Burundi covers 27,834 km² with an estimated population of almost 8.7 million. Although the country is landlocked, much of the south-western border is adjacent to Lake Tanganyika, one of the deepest lakes in the world.
Burundi is one of the ten least developed countries in the world and it has the lowest per capita GDP of any nation in the world. Cobalt and copper are among the nation’s natural resources. Other resources include coffee, sugar and tea.
Burundi possesses all the elements of a young nation with ancient traditions that constitute its very rich culture: art, dance, music, and handicrafts. Its aim is to ensure the transmission of the cultural inheritance from the forefathers and ancestors evidenced by belongings and objects they revered and favoured, the dances and rhythmic music they composed.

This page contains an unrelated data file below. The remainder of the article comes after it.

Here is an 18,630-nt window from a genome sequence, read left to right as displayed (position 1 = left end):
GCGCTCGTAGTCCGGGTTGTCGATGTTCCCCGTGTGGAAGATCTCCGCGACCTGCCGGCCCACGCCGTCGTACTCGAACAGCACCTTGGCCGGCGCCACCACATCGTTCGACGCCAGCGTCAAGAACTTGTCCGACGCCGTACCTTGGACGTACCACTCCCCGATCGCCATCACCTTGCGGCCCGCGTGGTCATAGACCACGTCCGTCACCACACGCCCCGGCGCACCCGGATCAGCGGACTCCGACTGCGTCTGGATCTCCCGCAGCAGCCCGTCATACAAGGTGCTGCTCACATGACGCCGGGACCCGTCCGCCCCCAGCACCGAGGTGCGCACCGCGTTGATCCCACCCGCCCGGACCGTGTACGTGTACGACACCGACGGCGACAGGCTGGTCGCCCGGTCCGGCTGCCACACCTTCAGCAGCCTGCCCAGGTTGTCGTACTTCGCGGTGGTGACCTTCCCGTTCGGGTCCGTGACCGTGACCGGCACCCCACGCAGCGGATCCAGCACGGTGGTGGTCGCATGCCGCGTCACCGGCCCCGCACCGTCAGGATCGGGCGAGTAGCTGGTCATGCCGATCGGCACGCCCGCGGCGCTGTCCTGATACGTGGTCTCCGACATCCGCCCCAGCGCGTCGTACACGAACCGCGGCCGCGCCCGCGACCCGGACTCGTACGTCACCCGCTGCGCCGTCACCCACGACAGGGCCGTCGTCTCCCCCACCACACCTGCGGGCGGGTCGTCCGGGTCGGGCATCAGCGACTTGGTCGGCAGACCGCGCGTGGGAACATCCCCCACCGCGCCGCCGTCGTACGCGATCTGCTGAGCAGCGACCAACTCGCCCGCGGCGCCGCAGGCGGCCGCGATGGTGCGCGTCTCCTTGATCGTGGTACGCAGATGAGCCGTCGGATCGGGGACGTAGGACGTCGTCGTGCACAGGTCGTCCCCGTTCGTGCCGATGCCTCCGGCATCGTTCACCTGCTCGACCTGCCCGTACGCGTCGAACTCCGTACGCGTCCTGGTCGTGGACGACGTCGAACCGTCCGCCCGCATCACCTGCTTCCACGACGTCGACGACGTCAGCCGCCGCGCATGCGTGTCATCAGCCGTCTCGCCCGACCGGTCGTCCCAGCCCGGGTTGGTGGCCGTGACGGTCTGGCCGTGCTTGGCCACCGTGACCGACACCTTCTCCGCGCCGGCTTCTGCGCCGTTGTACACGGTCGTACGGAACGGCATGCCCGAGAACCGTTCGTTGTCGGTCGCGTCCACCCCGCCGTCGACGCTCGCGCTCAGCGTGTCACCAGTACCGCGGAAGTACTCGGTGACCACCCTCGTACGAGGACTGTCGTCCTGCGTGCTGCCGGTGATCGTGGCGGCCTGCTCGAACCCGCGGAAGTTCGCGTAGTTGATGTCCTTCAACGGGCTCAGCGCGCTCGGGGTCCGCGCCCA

Burundi is an off the beaten path destination for most visitors to East Africa, and one should consider the cost/benefit calculation before travelling to this friendly, if limited in options destination. Travelling outside the capital of Bujumbura at all, or even within the city after nightfall, comes with considerable risk. A jovial time can be had here, for a price, and with an understanding of French you will have a better chance of enjoying your time here. Plan ahead to avoid risks of malaria, and drink plenty of water. As of March 2014, the nation is still recovering from catastrophic flooding and is embroiled in a conflict over if and when the next elections will be held.
Comforts found in Rwanda will be much harder to come by here.